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‘Ripley’ Showrunner on Going Back to the Book for Netflix Series: ‘You Don’t Read a Novel in Two Hours’

When it came to telling his version of the story, “Ripley” showrunner Steve Zaillian had a clear North Star: look to the text.

Despite the ubiquity of Anthony Minghella’s 1999 film adaptation, Zaillian was primarily inspired and guided by Patricia Highsmith’s 1955 novel and adapting the original material into an eight-episode series.

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“You don’t read a novel in two hours,” Zaillian said at an early screening of the Netflix show in New York City. “It takes eight hours, ten hours, twelve hours — and I felt that the pace and the beauty of the storytelling in that book I would try to create in this form.”

The book also inspired the show’s black-and-white aesthetic, because as Zaillian pointed out — movies were “basically” all black-and-white in 1955. (This isn’t quite true — by the mid-’50s, more than half of new films were in color.)

“When Patricia wrote it, if she imagined a movie being made from it back then, it would be in black and white,” he said. “The cover of that book that I had was in black-and-white, so as I was reading it, it was in my mind to be that way.”

“I also felt that this story — the one that she told, the one that I wanted to tell — was quite sinister and quite dark,” he added. “I just couldn’t imagine that taking place in a beautiful Italian setting with bright blue skies and colorful outfits and things like that.”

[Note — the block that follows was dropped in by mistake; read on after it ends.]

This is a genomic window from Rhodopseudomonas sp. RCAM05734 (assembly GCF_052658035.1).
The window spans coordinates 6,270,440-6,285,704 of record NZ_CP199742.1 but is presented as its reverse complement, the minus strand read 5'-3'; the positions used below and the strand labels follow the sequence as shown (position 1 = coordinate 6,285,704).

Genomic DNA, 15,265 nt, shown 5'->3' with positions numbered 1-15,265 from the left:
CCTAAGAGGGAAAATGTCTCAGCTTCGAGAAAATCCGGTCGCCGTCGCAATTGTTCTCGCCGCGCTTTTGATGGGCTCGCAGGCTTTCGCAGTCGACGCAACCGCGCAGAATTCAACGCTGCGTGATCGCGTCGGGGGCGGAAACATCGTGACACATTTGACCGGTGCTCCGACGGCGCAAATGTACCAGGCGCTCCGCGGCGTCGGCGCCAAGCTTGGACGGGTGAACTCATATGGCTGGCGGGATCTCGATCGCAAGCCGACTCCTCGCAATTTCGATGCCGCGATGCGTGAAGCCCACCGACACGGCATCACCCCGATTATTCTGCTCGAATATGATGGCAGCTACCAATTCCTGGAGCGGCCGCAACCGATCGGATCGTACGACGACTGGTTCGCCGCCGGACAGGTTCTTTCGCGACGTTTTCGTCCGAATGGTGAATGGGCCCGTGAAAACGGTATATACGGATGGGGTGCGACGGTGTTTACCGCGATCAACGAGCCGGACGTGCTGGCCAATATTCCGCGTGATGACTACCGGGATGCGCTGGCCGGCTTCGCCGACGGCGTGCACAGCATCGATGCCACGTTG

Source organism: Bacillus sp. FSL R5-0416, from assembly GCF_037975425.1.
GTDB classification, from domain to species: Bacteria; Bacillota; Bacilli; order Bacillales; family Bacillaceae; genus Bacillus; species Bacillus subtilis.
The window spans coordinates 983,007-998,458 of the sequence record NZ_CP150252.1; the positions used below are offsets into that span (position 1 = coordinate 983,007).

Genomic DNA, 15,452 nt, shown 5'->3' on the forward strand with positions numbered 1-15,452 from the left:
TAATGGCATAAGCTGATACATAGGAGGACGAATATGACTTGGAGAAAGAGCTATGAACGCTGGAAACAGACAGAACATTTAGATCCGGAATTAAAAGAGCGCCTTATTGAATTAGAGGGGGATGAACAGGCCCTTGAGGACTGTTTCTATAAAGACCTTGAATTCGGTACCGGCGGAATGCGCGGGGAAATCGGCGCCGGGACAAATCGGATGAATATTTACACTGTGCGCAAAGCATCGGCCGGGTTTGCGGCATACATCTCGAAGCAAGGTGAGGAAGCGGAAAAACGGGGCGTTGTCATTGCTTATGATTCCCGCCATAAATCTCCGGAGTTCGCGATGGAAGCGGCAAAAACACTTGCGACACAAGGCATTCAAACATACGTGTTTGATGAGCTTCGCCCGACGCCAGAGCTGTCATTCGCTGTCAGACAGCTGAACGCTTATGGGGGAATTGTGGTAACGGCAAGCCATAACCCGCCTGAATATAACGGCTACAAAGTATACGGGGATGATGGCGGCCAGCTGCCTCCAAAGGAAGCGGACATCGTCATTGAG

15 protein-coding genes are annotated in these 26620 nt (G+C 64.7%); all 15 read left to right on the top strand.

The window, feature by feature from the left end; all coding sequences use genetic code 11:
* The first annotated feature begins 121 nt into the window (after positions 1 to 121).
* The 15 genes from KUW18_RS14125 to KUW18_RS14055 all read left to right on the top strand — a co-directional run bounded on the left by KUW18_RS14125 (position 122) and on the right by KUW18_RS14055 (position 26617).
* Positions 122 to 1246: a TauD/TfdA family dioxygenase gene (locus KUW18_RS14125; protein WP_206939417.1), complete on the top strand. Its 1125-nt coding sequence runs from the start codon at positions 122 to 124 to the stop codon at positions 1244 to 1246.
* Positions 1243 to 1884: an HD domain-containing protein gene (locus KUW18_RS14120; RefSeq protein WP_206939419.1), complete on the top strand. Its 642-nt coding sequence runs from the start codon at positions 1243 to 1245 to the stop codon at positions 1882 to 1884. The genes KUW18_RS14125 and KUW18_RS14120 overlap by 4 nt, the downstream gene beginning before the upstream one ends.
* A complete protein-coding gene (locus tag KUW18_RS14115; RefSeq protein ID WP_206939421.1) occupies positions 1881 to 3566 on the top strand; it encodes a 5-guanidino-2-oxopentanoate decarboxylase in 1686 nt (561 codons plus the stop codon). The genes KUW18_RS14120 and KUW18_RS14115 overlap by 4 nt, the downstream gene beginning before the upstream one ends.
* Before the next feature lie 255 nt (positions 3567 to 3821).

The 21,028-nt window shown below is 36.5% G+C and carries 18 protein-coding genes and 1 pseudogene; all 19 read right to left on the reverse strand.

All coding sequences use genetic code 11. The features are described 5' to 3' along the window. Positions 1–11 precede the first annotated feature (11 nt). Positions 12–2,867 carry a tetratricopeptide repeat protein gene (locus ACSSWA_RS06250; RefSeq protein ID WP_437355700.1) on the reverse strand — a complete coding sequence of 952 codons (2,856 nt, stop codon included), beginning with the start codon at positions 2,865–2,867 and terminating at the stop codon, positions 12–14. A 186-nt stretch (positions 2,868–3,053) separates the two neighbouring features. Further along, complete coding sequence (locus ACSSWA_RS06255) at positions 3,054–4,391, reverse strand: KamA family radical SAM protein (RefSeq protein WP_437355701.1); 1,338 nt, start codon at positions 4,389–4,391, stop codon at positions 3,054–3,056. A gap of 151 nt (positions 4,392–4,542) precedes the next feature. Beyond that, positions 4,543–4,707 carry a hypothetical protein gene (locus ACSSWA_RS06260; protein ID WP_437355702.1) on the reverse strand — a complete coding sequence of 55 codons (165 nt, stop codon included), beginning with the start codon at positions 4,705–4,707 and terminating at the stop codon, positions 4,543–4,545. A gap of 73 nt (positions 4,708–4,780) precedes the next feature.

Zaillian and cinematographer Robert Elswit also pay tribute to film noir, but Zaillian said that they wanted to stay away from trappings and clichés of the genre. The first few episodes are filled with daylight and bright scenery, with more literal noir in the back half. It also works in tandem with the show’s deliberately slow pacing, which star Andrew Scott pointed back to as well.

“I think the great achievement of this version of the story is how it teaches the audience to watch the show,” Scott said. “We live in an age of television — not just television but in social media — where you have to say everything really quickly, and you have to say it in 15 characters or less, and you have to get on with it, people have a great obsession with that. But when you’re reading a novel, you can take real pleasure in the description of something over five or six pages. What I love is that sometimes the pacing can actually be very quick, but sometimes we can be really immersed in something. I think that’s a real real pleasure for the audience. And so, knowing that the black and white nature of cinematography marries in some way with the pacing and the tone of the show, also means that it allows us as actors just to be.

“Ripley” premieres April 4 on Netflix.

Editor’s note: This post has been updated to clarify and correct Zaillian’s comments.

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